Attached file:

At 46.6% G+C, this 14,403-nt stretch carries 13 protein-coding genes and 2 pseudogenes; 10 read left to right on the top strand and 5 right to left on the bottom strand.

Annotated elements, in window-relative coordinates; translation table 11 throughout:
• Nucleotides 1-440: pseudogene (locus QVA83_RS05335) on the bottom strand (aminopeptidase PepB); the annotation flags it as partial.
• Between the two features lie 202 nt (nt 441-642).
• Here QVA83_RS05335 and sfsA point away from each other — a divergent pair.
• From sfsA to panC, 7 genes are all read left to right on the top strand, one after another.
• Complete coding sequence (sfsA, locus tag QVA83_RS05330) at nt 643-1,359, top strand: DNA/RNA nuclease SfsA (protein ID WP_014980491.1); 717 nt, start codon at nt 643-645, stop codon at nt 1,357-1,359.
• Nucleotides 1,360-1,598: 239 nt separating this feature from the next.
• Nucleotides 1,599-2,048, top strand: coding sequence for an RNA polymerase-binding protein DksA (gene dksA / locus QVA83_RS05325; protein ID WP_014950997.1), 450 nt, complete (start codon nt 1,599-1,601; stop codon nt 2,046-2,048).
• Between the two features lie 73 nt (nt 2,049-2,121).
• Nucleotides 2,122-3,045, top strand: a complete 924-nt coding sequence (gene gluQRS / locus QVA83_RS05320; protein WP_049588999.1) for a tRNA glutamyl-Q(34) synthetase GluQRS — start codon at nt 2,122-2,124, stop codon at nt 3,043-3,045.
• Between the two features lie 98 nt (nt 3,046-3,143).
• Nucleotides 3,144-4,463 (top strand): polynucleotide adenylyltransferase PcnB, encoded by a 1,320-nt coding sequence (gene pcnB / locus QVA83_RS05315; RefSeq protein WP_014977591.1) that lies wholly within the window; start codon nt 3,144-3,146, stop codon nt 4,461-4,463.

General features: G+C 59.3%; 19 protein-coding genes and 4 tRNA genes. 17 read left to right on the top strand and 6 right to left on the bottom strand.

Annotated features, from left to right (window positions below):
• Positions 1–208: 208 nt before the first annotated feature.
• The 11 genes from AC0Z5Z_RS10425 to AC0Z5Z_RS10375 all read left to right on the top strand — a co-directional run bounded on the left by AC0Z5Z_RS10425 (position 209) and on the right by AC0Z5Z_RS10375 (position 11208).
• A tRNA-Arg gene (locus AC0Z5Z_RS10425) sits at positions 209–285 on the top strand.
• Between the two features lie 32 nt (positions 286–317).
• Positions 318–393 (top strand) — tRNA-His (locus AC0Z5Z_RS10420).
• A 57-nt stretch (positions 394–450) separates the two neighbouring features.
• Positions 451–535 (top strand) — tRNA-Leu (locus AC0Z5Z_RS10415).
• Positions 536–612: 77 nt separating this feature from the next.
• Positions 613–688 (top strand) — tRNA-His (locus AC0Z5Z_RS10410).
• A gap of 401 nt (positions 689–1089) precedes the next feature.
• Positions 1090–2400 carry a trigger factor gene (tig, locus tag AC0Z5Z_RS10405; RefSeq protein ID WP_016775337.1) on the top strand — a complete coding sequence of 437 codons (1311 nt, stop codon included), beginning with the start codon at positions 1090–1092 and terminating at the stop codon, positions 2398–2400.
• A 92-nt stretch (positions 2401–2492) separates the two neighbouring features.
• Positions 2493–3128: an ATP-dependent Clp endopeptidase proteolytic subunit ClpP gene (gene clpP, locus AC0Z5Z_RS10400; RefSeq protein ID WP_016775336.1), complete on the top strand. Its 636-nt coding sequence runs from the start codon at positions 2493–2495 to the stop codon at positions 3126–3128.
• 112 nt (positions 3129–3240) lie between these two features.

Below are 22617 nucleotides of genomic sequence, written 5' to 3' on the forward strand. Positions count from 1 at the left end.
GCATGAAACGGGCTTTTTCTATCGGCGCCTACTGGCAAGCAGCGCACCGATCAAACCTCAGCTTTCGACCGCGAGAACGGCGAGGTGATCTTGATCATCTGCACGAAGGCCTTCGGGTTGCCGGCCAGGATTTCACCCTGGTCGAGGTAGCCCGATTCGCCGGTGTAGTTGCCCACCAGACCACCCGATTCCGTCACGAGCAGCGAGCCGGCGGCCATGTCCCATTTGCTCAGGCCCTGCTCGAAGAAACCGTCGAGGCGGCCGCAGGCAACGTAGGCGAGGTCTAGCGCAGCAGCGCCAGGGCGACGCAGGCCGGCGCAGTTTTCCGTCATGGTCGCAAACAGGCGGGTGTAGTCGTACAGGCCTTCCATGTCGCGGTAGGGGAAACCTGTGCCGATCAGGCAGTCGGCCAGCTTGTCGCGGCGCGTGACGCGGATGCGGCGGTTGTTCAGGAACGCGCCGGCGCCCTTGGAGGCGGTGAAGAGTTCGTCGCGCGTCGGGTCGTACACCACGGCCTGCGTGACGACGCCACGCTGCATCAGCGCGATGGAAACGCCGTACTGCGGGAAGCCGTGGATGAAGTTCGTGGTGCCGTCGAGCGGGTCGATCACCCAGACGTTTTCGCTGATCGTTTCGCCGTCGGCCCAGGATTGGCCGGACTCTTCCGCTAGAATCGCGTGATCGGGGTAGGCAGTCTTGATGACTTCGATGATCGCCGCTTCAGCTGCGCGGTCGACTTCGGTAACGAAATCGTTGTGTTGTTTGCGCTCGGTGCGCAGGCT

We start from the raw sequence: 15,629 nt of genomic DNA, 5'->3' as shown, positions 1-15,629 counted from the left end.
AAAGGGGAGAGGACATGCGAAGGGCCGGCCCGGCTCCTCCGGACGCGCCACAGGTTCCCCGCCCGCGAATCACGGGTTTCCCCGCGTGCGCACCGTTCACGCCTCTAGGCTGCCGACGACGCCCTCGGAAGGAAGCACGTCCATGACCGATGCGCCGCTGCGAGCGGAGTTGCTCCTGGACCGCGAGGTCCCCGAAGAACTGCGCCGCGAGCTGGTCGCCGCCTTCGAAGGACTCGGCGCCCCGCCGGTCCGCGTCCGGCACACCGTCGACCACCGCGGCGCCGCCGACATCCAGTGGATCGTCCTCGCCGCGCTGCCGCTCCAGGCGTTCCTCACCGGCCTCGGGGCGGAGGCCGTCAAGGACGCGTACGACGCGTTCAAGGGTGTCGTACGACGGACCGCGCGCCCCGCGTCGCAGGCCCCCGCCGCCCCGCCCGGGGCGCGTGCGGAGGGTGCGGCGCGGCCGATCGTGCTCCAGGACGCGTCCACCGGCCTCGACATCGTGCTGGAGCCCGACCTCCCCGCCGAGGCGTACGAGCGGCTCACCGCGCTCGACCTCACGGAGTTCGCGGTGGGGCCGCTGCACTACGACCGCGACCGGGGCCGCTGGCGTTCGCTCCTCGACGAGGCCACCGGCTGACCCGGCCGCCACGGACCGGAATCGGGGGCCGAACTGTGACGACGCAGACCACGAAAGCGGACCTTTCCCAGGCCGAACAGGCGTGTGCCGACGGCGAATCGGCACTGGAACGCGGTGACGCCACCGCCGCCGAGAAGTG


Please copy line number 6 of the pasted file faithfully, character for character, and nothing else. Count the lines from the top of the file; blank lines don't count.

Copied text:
• From sfsA to panC, 7 genes are all read left to right on the top strand, one after another.